You might not always understand your grandchildren, but you want to support them in any way possible. Contributing to education for your grandchildren is one way to support their academic goals. You can start contributing at any time, whether your grandkids are still babies or they've already graduated college. Explore these ways to contribute with options for all budgets.
A 529 plan is a special savings program for educational expenses with tax benefits. You make contributions after taxes, but the money in the account remains tax-free, even when your grandchild receives a distribution.
You can set up a 529 plan for your grandchild, which leaves you in charge of the money. However, if the family already has 529 plans set up for your grandchildren, you can contribute to them without the hassle of setting up your own account. This option can work well if you're trying to paying off your own debt and don't have a lot of extra money to contribute. Even small amounts help and can grow over time.
Instead of your grandchild going through traditional methods of borrowing money for college, you can become the backer. Offering them a loan means they can get the money they need quickly with more flexibility. You can offer them a lower interest rate and lower monthly payments than the standard rate to make borrowing more affordable.
Depending on how much you lend your grandchild, the money could be subject to taxation or IRS regulations. For instance, if you want to offer an interest-free loan, you can only do so up to $10,000. If you lend more, you have to charge a minimum interest rate as established by the IRS. You also run the risk of your grandchild failing to pay back the loan. Work with a lawyer to understand how the loan will affect you financially. Have them draw up a contract that specifies the terms of the loan.
If your grandchild is already in college, you can pay the institution directly to cover some or all of their tuition. This option gives you the peace of mind of knowing that the money is going to its intended purpose. If you give money directly to your grandchild, they might spend it on other things. Plus, if you pay the college directly for tuition, it's not subject to federal gift taxes. You can pay larger amounts this way than you could by offering cash to your grandchild.
Setting up an education trust is another way to pay for some of your grandchild's educational expenses. It's a trust fund that you create as the grantor with your grandchild as the beneficiary. You can also designate a trustee to manage the funds you place in the trust. A logical choice would be the parents because they have a good understanding of their child's educational expenses. You can set stipulations on the trust, such as requiring them to maintain a certain GPA. A lawyer can help you set up the education trust to ensure you and your grandchild are protected financially in various situations.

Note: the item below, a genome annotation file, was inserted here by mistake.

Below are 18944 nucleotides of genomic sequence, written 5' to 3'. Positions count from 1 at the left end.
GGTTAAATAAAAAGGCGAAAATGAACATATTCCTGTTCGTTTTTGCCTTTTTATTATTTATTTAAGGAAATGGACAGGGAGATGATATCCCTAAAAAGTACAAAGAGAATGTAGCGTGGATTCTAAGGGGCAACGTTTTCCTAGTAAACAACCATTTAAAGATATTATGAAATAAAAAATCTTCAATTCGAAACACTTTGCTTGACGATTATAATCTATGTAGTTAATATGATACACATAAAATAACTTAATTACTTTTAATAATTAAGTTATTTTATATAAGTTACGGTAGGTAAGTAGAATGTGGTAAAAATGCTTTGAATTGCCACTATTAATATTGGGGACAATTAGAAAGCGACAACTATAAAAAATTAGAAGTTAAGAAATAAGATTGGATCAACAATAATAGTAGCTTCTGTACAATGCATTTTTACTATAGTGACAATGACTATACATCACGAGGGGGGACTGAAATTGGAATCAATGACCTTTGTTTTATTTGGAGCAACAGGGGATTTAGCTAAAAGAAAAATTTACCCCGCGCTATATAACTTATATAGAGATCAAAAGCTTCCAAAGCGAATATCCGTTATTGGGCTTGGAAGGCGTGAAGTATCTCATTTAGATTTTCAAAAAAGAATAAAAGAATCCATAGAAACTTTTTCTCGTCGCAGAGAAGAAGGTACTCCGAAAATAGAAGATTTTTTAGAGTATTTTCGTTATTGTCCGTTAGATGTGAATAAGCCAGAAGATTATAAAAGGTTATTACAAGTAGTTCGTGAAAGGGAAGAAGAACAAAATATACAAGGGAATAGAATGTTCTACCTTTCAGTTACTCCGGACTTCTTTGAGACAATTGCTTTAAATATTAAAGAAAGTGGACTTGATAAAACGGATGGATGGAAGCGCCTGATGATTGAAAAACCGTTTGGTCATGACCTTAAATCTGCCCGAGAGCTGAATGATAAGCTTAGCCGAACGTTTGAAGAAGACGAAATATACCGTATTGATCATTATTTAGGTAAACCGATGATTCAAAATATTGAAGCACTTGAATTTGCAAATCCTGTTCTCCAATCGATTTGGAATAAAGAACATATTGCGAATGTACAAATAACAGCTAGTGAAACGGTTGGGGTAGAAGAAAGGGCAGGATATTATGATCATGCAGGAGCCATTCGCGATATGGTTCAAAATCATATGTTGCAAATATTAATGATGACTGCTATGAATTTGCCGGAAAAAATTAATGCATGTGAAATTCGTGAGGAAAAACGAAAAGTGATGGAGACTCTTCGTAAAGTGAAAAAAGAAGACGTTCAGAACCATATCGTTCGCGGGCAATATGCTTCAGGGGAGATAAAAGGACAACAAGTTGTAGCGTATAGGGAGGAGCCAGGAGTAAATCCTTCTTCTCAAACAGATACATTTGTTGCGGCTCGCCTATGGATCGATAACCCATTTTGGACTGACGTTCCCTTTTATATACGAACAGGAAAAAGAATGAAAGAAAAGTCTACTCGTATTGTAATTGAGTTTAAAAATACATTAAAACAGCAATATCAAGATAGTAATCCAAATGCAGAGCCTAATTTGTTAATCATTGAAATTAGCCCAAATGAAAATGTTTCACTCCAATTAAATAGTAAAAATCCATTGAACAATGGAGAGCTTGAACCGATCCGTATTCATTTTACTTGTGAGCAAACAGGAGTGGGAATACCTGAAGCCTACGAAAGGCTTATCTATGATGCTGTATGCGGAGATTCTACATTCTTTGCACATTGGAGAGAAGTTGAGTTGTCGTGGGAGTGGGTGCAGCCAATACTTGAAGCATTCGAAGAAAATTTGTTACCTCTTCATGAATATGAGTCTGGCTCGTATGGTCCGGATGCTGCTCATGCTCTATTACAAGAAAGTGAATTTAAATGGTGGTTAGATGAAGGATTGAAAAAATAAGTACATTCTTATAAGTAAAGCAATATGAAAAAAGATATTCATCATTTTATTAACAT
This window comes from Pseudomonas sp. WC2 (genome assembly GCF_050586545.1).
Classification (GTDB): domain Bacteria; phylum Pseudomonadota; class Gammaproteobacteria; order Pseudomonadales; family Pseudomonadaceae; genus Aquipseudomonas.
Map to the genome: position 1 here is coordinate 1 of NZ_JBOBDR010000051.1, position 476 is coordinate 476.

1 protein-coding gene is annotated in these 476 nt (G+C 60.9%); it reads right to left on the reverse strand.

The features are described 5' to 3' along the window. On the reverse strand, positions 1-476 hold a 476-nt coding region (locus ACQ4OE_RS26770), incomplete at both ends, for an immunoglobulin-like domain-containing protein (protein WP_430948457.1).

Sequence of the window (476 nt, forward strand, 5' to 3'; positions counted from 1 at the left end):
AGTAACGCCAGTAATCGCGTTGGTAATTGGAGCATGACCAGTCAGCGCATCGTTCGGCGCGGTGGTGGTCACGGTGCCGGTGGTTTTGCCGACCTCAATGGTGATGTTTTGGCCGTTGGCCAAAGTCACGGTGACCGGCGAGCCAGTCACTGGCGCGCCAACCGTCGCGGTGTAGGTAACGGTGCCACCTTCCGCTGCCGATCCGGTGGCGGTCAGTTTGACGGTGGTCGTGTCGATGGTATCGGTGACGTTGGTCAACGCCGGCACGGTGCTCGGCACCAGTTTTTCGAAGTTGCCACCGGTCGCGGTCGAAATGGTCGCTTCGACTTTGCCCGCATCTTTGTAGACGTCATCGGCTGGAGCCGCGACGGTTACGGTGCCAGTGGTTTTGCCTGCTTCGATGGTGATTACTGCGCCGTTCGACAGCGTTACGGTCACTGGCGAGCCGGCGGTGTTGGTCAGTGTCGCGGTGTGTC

It's not too late to help grandchildren who've already graduated from college if they took out student loans. You might offer to pay off some of their student loans to lower their debt. Keep in mind that this is considered a gift, which means it could be subject to gift taxes based on the amount. For 2023, the annual exclusion is $17,000 per recipient. If you want to pay more, the amount could be taxed — with you being responsible for the taxes.
Tuition isn't the only expense college students incur. They need books, school supplies and basics for their dorm rooms. Take your grandchild shopping for their must-have college expenses, or give them cash or gift cards to buy the necessities themselves.
Another fun idea is to buy an inexpensive wallet and fill it with gift cards from restaurants, stores and entertainment options close to campus. Because college students often have tight budgets, this is a way to give them some spending money.
If you want a long-term investment that helps your grandchild in the short term, consider buying a rental property close to campus. You can offer your grandchild a free or low-cost place to live close to campus so they can put more of their money toward tuition.
Buying a larger home with multiple bedrooms means you can rent out the extra rooms to other college students, generating income. When your grandchild graduates, you still have the investment property, so you can make money off it with other college students. Or you can sell it when your grandchild is no longer going to school there.
Even if your funds are limited, you can help your grandkids make college more affordable. As graduation gets closer, students and their parents are often overwhelmed with everything they have to do. You can help by looking for scholarships and grants that might work for your grandchild. Doing a little research helps you screen the options to find the most promising ones.